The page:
The Des Moines Register from Des Moines, Iowa on July 29, 1969 · Page 6
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July 29, 1969

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The Des Moines Register from Des Moines, Iowa · Page 6

Des Moines, Iowa
Issue Date:
Tuesday, July 29, 1969
Page 6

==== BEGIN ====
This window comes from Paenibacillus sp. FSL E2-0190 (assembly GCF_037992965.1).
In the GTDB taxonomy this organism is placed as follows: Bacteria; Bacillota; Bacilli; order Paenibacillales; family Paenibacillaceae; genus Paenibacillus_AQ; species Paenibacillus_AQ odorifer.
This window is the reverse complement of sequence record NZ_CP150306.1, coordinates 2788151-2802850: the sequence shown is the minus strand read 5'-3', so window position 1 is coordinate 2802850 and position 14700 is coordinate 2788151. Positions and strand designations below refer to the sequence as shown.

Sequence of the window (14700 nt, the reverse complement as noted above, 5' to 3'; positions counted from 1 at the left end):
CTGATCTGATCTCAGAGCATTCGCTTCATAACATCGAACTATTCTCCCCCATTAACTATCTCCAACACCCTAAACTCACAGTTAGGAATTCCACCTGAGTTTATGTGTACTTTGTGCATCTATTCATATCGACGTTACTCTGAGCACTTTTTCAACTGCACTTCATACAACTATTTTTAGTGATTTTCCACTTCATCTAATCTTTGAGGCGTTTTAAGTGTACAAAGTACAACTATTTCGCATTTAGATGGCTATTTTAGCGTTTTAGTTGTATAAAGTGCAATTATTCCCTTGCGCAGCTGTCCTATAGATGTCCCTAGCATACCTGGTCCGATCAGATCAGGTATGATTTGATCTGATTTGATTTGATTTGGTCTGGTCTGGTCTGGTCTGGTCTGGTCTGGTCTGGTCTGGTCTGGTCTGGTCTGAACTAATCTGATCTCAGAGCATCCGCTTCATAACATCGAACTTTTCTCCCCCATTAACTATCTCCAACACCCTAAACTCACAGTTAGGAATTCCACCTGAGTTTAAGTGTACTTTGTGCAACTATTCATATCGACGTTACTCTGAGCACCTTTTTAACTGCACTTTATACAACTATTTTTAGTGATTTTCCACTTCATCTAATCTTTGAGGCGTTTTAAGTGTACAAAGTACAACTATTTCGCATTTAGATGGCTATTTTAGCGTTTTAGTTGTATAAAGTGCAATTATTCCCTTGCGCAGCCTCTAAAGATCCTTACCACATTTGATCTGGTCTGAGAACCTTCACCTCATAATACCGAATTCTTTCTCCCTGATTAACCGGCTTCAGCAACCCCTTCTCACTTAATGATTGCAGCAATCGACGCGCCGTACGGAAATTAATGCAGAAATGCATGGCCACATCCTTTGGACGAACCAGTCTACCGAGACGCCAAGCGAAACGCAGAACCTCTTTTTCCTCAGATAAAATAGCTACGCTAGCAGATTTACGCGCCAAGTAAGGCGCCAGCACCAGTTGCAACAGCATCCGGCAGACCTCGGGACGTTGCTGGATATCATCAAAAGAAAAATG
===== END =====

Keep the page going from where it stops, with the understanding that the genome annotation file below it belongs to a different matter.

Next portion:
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Tu»l., July J», JVct0«/wi/M?r C.MinNrn O>\viv, Prrsiilrnt JoHN COWI.DP, Chairman oj the Hoard KKNNK.TH MArDoNAt.n, Eiliiof and Publisher DAVID Kni:im..Mi,n, General Mnnager A. KDWAIW HUNS Mnnaainft Ktllinr I.AI iu::< .Sin II. Kililnrinl I'aff. Kililnr Loris IF. Nonius, Business Manager Nixon's New-Old Asia Policy One value In President Nixon's round- the-world trip is the chance it gives him to air his new Asian policy. The policy has been taking shape (or some tiirm, and bits of it have been unveiled before. Rut in Asia he is spelling it out more fully. The President started outlining it at Guam, not for direct quotation. In the Philippines, Indonesia and Thailand he was willing to be quoted. Asian security from now on, the President said,' is primarily up to Asians. The United States will continue to honor its commitments, such as the Southeast Asia Treaty. It will continue to be a Pacific power, greatly interested in events in Asia. But United States armed forces will not come running just because somebody asks. If this formula sounds familiar, it should. President Eisenhower talked that way in getting the Korean hostilities stopped and in keeping out of the French war in Vietnam. The Philippines worry both ways, fearing that America won't defend them in a crunch but also that the American alliance is pretty overpowering. Indonesia is "non-aligned" and wants lo slay that way. Thailand made deep commitments to America's side in Ihc Vietnam war and now fears America is running out on it. India is non-aligned but took American military supplies during its brief war with mainland China. Pakistan is still nominally an American ally but took deep offense at American aid to India and flirts with Russia and China. Every Asian country is different. Japan, which President Nixon pointedly did not visit, is perhaps the most interesting case of all. Both Johnson and Nixon Administrations hoped a rearmed Japan would take over major security responsibilities in Asia. Japan has made it clear it has no such intention, and docs not even plan to rearm; not now, anyway. Far from feeling "protected" by American power, Japan would like to get American troops out of Vietnam and American nuclear weapons and combat missions out of Okinawa. President Nixon's new Asian policy is not just a response to the stubborn realities of Vietnam but also to many other developments in Asia, including this surprising attitude of Japan and In- done s i a ' s surprising transformation from Communist patsy and inflation-ridden mess into something much more hopeful. Unsatisfactory Explanation Senator Edward Kennedy did not give a reasonable or satisfactory explanation of his failure to report his car accident which caused the death by drowning of Mary Jo Kopechne. In his TV speech he himself said this lapse was indefensible. But he still left to speculation why he allowed 10 hours to pass after he went away from the car containing the young woman's body before tie reported to the police. Was 1 he out of his mind, dazed and confused? That is the impression his speech leaves. But his first reaction, according to his story, was rational: He dived "repeatedly" to the sunken car trying to rescue the girl. Also his friends, Joseph Gargan and Paul Markham, came back' with him to the car and tried to rescue the girl, he said. Then rationality departed, apparently. Why did his friends fail to report? They are attorneys, with a confidential relationship to a client, and Kennedy told them to say nothing, but how could they have failed to persuade him in his own interest to report immediately? With these uncertainties, grave doubts will remain about Kennedy's emotional stability and character. The least dam- aging, and most forgiveable, explanation which the public might infer from the facts it has been given is that Kennedy was so shattered emotionally he could not act. All of us can understand that and be sympathetic. But such instability is inconsistent with high public office. Even more damaging to Kennedy's political future is. the inference which can be drawn that he wanted to hide the full story. The American people.can forgive and forget many weaknesses in their political leaders, but they will not forget or forgive anything that looks like failure to face the cosequences of one's acts. Kennedy's plea of guilty to leaving the scene of an accident was forthright, but it could have the effect of precluding other legal action, with the calling of witnesses which might clear up the whole story. As long as this cloud hangs over the incident, it would seem that Kennedy will go nowhere politically. Despite his personal charm and political skill, which already have given him considerable authority in the United States Senate, Kennedy is likely to lose influence. At this point, and assuming he says no more about the Kopechne case, it would seem most improbable that he could be a factor in the presidential race of 1972. Common Market Beckons The foreign ministers of the six Common Market countries have agreed to hold a conference this fall to restudy Britain's seven-year-old application -for membership. Maurice Schumann, the French foreign minister, took the initiative toward re-opening the question of British membership. This shows, as had been predicted, that the French veto on British membership ended with the electoral defeat and resignation of General De Gaulle. Of course, this action by the Common Market foreign ministers does not mean that Britain will join the Market immediately. It will take months and years of working out the conditions for British membership before the merger can take place. One of the biggest problems will be in the field of agriculture. Britain has a direct subsidy- system to support farm income, whereas the Common Market countries generally rely on price supports, backed up by variable tariffs to protect the home market. Contemplation of the adjustments needed to bring Britain into the Common Market may be worse than the actual adjustments. This certainly was true of the adjustments the six continental countries had. to make to meet the requirements of the Treaty of Rome. Some opposition to membership in the Common Market has arisen in Britain since De Gaulle vetoed the proposition. However, the majority opinion apparently still favors membership. Although Britain probably can't become a member for five or six years, if agreement is reached on membership, then Britain undoubtedly will begin to have some influence on Common Market policy. Also, British internal policy will be affected by developments in the Common Market. In short, the world will begin to look at "Europe" as including Britain. This could well be the first step toward a larger political concept of a united Europe, including the Scandinavian countries which are tied so closely to Britain by trade. From the United States viewpoint, this would be all to the good — considering the economic interests of this country, the political importance to us of a strong and democratic Europe and the military importance of a stronger European system. Attack on Infant Malnutrition A supplemental food program for pregnant and nursing mothers and children under five will be started in Iowa next month on a small scale. The food will be distributed initially in eight of Iowa's 99 counties: Scott, Allamakee, Winnishiek, Clayton, Fayette, Bremer,. Chickasaw and Howard. The program was devised in the last few weeks of the Johnson Administration to benefit those who are most vulnerable to the effects of inadequate diets. The U.S. Department of Agriculture buys the food and ships it to the states, which then assume the responsibility of distributing persons with poverty-level incomes. The food has been available in Iowa for about three months but its distribution has been delayed because of difficulty getting a new program going. Public and private agencies, including medical and osteopathic societies, the state departments of health and social services, the state Office of Economic Opportunity, regional community action agencies and others had to learn about the program and establish procedures for screening applicants and making the food available. In addition, approval had to be obtained from the USDA of a state plan submitted by the Department of Social Services. The combination of a change in national Administrations and the new program was probably responsible for the long delay between submission of the plan last April and final approval in mid-July. Limitation of the program to eight counties at the outset may be disappointing to welfare officials in other counties. But the gradual start could turn out to be a blessing. The experience gained in the seven northeastern counties, which have populations ranging from approximately 13,000 to 28,000, and Scott County, with a population around 120,000, will be useful when the program is extended to other counties as money from the USDA's 1970 appropriations becomes available to buy more food. The new program is a welcome addition to this cquntry's efforts to abolish hunger and malnutrition. It is important because of its potential for giving many children a healthy start in life that they might not otherwise get. A graying and elderly gentleman asked the suit salesman in the department., store for something that would make him look a little younger. To which the salesman replied: "Have you tried going out with older women?", — Tulsa World. Government Gobbledegook: The Air force slocks an item it calls "aerodynamic personnel decelerator." Translation—parachute. — Marshalltown Tunes- Republican. Legislation is always a few jumps behind the crooks. — Hardin County Tunes. IJ5TTEHS to tlic EDITOR Says Doctors on Call For Heart Unit To IM Editor: . . .The |ead paragraph of your article I "No Doctor at Hospital; Heart Victim Turned Away," July 22], stated a man suffering a heart attack was turned away from Iowa Lutheran Hospital because "it did not have a physician to staff its intensive care heart center." This is false. Several heart specialists are on the staff of our coronary care unit who can be reached at all times. The fact that our unit was full to capacity. . .was not mentioned. Unless a patient can be monitored on a cardiac oscilloscope, he has no protection against a possible stoppage of the heart. Your article gave the erroneous impression that nurses in a coronary unit have carte blanche to administer medicine to patients. Nurses are empowered by physicians to give certain medications to prevent dangerous heart irregularities from developing and to initiate resuscitation procedures immediately in the event of heart stoppage. They do not have the authority to diagnose or manage medical treatment. The patient was not "turned away" but re-routed. When the message was radioed in that a patient was on the way, the "hospital official" had a decision to make. Knowing there was no physician at the hospital at that time and that all monitoring equipment was already in use, he wisely suggested the patient be transported to Broadlawns, which had an intern on duty who could initiate immediate medical treatment. . . i Many physicians, hospital officials and community leaders have been meeting for several months formulating plans for a coronary care ambulance that would dispatch a nurse, medical assistant, and all necessary monitoring and resuscitative equipment to the patient's home. This would afford the heart attack victim all possible protection enroute to a hospital and alleviate a repetition of last Sunday evening. . . —Mrs. Marcia Fox, R.N., head nurse, Coronary Unit, Iowa Lutheran Hospital, Des Moines. Blames War Cost, Not Moon Shot To the Editor: Are your taxes too, high? Are you bothered by inflation? Are you saddened by the plight of the cities? ... Be at east! Blame it all on the space program ! After all, we spend $4 billion a year on it, and with such an astronomical sum we could work wonders elsewhere, right? Why, $4 billion is 2 per cent of our national budget. It would finance the whole Vietnam war for ten weeks. It is one-half of what we pay for the interest on the national debt each year. Just dispose of the space program and all our problems will be solved. Right? Wrong! Social progress and scientific progress are not incompatible. Is it the $4 billion for space or the $80 billion for the military every year that drains our resources? Is it the $24 billion over 10 years of space research or the $300 every year for Vietnam that holds us back? Let's inject a little realism into the discussion of our national priorities. It's not the space program which thwarts us, but military spending and antiquated urban and social institutions which impair the well-being of all our citizens — Ron Masters, 1406 N. 4th Ave. W., Newton, la. 50208. Enough for Both To tht Editor i We have been hearing a great deal about the similarity in the cost of sending a man to the moon and the cost of insuring every American a decent living. That $24 billion, however, reminds me of another figure — the monetary cost this year of the Vietnamese War. Were the United States a little more serious about world peace, the broadening of man's knowledge, and the enrichment of the human environment there is money that could be reallocated to provide both for the building of a better America and the exploration of the heavens. — Ivan T. Webber in, 1032 Kirkwood blvd., Davenport, la. Deplores Cutting Power to Poor , To thi Editor! Thank you for your article July 25 concerning the 19 families that had to go without gas and electricity for a day. It shows that some changes are needed around here. The owner of the buildings and executives of Iowa Power fell all over themselves to remain blameless. If they are blameless, it looks as though we have to blame the building tenants. They are to blame for having faith that the landlord had their interests at heart. They are to be blamed for being poor. They must be blamed for having to seek legal aid just to be able to feed their children. Does the thought of losing a few precious Iowa Power bucks mean more than sick or hungry children?. . . — Tom Knight, 1331 Harrison eve., Dei Moines. Advises Young: Save Money Now To Editor) I [frequently] read of the woes of our Social Security recipients. . .Some are grateful for what they receive and some say they barely get enough. Whoever said the Social Security system was set up so a person could retire on it?. . .People are led to believe that what they pay into Social Security will keep them when they decide to retire. With rising taxes and cost of living, this is a dream. Someone had better pass, the word to the new generation and let them know they had better save some of their earnings during their productive years. . . — Francis L. Fye, Ollie, la., 52576. "One small step for the taxpayer, one giant leap for tax reform." Sees Nixon Moving Toward Global Military Fullback Hy Richard Wilson (Rtililtr't WMhlrafM Conwondtnj) EN ROUTE WITH NIXON — The circumstances of President Nixon's public disclosure of his policy to reduce .greatly and completely alter American military commitments in Asia gave this important declaration added force. It was necessary to be in Guam, which is a major American military base, and listen to the President speak for 55 minutes in the most persuasive way at his command to realize the full impact of his decision. He gave his discourse in the luxurious officers club of the Agana air base, a circumstance which perhaps had some symbolic finality about it. The least-noticed part of the President's discussion was a rather casual reference to his intention to reduce American military involvement all over the world and not merely in Asia. The final result of this venture cannot be foreseen. But what can be foreseen is the first determined effort by an American President to extricate the United States from the immense military burdens it has tried to carry since the end of World War II in maintaining order in the world. How to Be Convincing The President said something else not much noted. An enormous amount of his time and that of his associates, he said, is being taken up by his attempt to find just how to do that. This is probably the heart of the problem; how to avoid military involvement and still carry conviction as the leader of the free world. Essentially, as Nixon said, there was nothing new in his discourse. His chief national security adviser, Henry Kissinger, had said it all a week before in a briefing of reporters traveling with the President. Secretary of State William Rogers has been hinting at this new approach for a couple of months. The policy could be deduced from the beginning of troop withdrawals from Vietnam. Emphasis Revealing What was new was that the President himself was now ready to articulate publicly his long-term aim of shifting to the governments of Asian nations the responsibility for their own security. He decided not to do this in Washington as he had first planned but to do so on the closest American threshold to Asia a day before he met with Asian leaders. The transcript of Nixon's discourse at Guam does not convey the full flavor of it because it does not reveal his emphasis and tone of voice. The cold words are carefully hedged as a long-term policy looking down the road 5, 10 or 15 years. But Nixon's manner and intonation gave his policy more immediacy than that, and it could be concluded that he is hastening the Vietnam withdrawal and getting ready to pull forces out of Thailand, too. His true mood was probably revealed in his emphasis on reports he said he had received from the chairman of the Joint Chiefs of Staff, Gen. Earle Wheeler, that the South Vietnamese army is doing well in taking over responsibilities relinquished by American troops. If this is the case, Nixon would have a reason for speeding up the withdrawal. Since assuming the presidency, Nixon has moved by progressive steps toward what must now be considered his policy of total military disengagement in Southeast Asia. His rationalizations have become increasingly precise, and now he is arguing the case without much reservation. Johnson Era At an End There are aspects of his rationalization which are hard to understand. We will not have a policy of intervention, but withdrawal is ruled out, too. It probably will be harder to maintain peace in Asia in the future than in Europe but we must avoid creeping involvement that will eventually submerge us. This raises rational doubts on how the free nations of Asia are to sustain their territorial and political integrity if it is taken'for granted in advance that the United States will not intervene except in the remote contingency of nuclear threats against them. The doubts, however, have all been resolved in favor of a high policy determination for progressively decreasing military involvement. The Johnson era in Asia has definitely come to an end and the Nixon policy on non-intervention has begun. Asia for the Asians. We will help the free nations fight their own fight against internal subversion but we will not fight their wars for them. No more Koreas. No more Vietnams. That is the message 'Nixon has carried to Asia, whether the Asians like it or not. The President has moved faster and gone farther than seemed likely when'he took office six months ago. British Have Problems With New 'Easier' Abortion Law Published by arrangement with The Economist of London. mHE ABORTION ACT, like the case J. law that preceded it, allows doctors a wide range of individual opinion on how to interpret it. It also allows them to refuse, on grounds of conscience, to carry out an abortion at all. The natural result is a growing demand for private abortions from women who have been turned down flatly by conscientiously objecting health service doctors and by those who interpret the law honestly but strictly. But, of course, a flourishing private practice in abortion is not new. It existed when doctors had to rely on case law to give it a veneer of legality. Now, however, it has ceased to be clandestine, and its extent has become known. How many so-called Barley Street abortions were carried out before the act was passed no one knows. (Harley Street is the location of many fashionable London physicians). But it is silly to talk, as some do, as though a few doctors did not earn large incomes from this source previously. They are now, however, under attack from two quarters: (1) the abortion reformers resent them because, it is argued, their flourishing practice reflects the shortage of health service facilities and health service doctors willing to undertake abortion; (2) the medical —or rather the gynecological — establishment resents them because it thinks that to earn big money in this way brings the whole of the profession into disrepute. But neither 1 side's proposals for ending the so-called abuses in the private sector are acceptable. The provision of special abortion clinics within the health service will not increase the number of doctors and nurses. Reformers are inclined to forget that it is not merely the operation that creates demands on hospital facilities but also the previous assessment of the case by two doctors to determine whether an abortion is justifiable. It is this assessment that tends to go by the board in private practice. As for the other proposal — to restrict the right to perform an abortion to a doctor with a consultant post in the health service or its equivalent — its effect — given the comparatively few doctors (about 600) who would qualify — wouldmerely be to intensify the pressure on the health service. Caught between these cross-currents [Minister of Health Richard] Grossman is keeping himself afloat and refraining from panic. Nor is he unduly worried about reports of plane-loads of Danish girls arriving here for abortions. No one can come expressly to have these, or any other form of medical treatment, free on the health service. And since the Scandinavian abortion laws are at least as liberal as Britain's, Danes are unlikely to come in large enough numbers to push up prices in the private sector much farther. London "the abortion capital of the world," with 38,000 abortions in the whole of the country in a year? Budapest alone has had 55,000. Hope to Predict Weather 1 to 3 Weeks Ahead By Alfred Friendly GENEVA, SWITZERLAND - Is • weather forecasting for more than 24 hours in advance inherently possible? Most meteorologists think it is, but cannot prove it. Here at the United Nations headquarters of the World Meteorological Organization, scientists are proposing that -sometime in the mid-1970s the nations of (he world spend about $100 million, or about 5 per cent more than they will b« disbursing by that time on regular weather services, to see if weather prediction from one to three weeks in advance can be done, what it would cost and how to do it. Practical consequences might be measured in billions of dollars in savings, and incalculable personal benefits. A survey in the United States suggests that "perfect" forecasting for one to ten days in the future would save 10 per cent of present losses caused by weather in such areas as construction, agriculture, transportation and public utilities. Would it not be nice - arid also hugely profitable — to know for sure that a storm likely to paralyze air transport for two days on the Atlantic coast was due in one week? Or that next week Glacier National Park would be cloudless, but Bryce and Zion rainy? 90 Per Cent Accurate The present state of the art of 12- to 24- hour predicting is not that perfect, but still pretty good. If one ascribes the figure of 50 per cent to the accuracy obtained by a forecast based merely on what the average of tfle weather has been in previous years for that time and place, the scientific predictions of the weather services in the developed countries bring the figure up to 90 per cent. But their five-day forecasts improve the degree of accuracy only to 60 per cent, or not much better than what you would get by assuming the usual weather for that date and region. But is five-day, not to mention 21-day, forecasting possible, even if the weather bureaus were armed with the mete- Alfred Friendly, former managing editor of the Washington Post, is now a roving correspondent in Europe /or tht Post. orological facts about every square degree of the globe, from the surface to the stratosphere? Obviously, since they remain in the business, the meteorologists are deeply persuaded that accurate long-range forecasting is possible. They are convinced that given observations in enough variety, frequency and especially universality, it will be possible to understand the dynamics of the world's weather system — how heat is lifted upward to the clouds, how it is there converted into the kinetic energy of wind and current and how the balance of solar radiation of the surface is thereby changed. With that understanding can come the creation of the equations that make prediction possible. Huge Test In America Accordingly, the World Meteorological Organization and the International Council of Scientific Unions have proposed and won agreement in principle for what has been called the most ambitious plan of international co-operation in science ever undertaken. It is the Global Atmospheric Research Program, set for 1974-75. This is dependant on a prior field test, a huge one, to be done in 1973 by the U.S. government and the National Academy of Sciences. Like the enormous world study to follow, the American test requires not only a great expansion of existing weather monitoring facilities — ships, planes, automated buoys, weather balloons and weather satellites — but also new and vastly improved varieties of satellites, and computers 100 times more powerful than those of the pcesent generation. (One of the big, new computers, Iliac 4, is already in operation.) Russia Very Interested The United States will do the largest single share of work and financing in the world program, but the rest of the world's nations must do a great part, and most seem willing. The Soviet Union in particular is highly co-operative. Like chess and calculated disagreeableness, meteorology is a Soviet specialty. Considering the huge area and climatic severities of the Soviet Union, and its centrally planned economy, it is clear what an enormous stake the Russians have in the achievement of de- p e n d a b 1 e long-range weather predictions. . I As nearly as one can calculate in an .economic area almost as incalculable as the weather itself, nations benefit on a ratio of 10 to 1 from their investment in weather services. Putting another $100 million into them should, therefore, produce a rich dividend. <E> W»«hlnglon Port •till UW i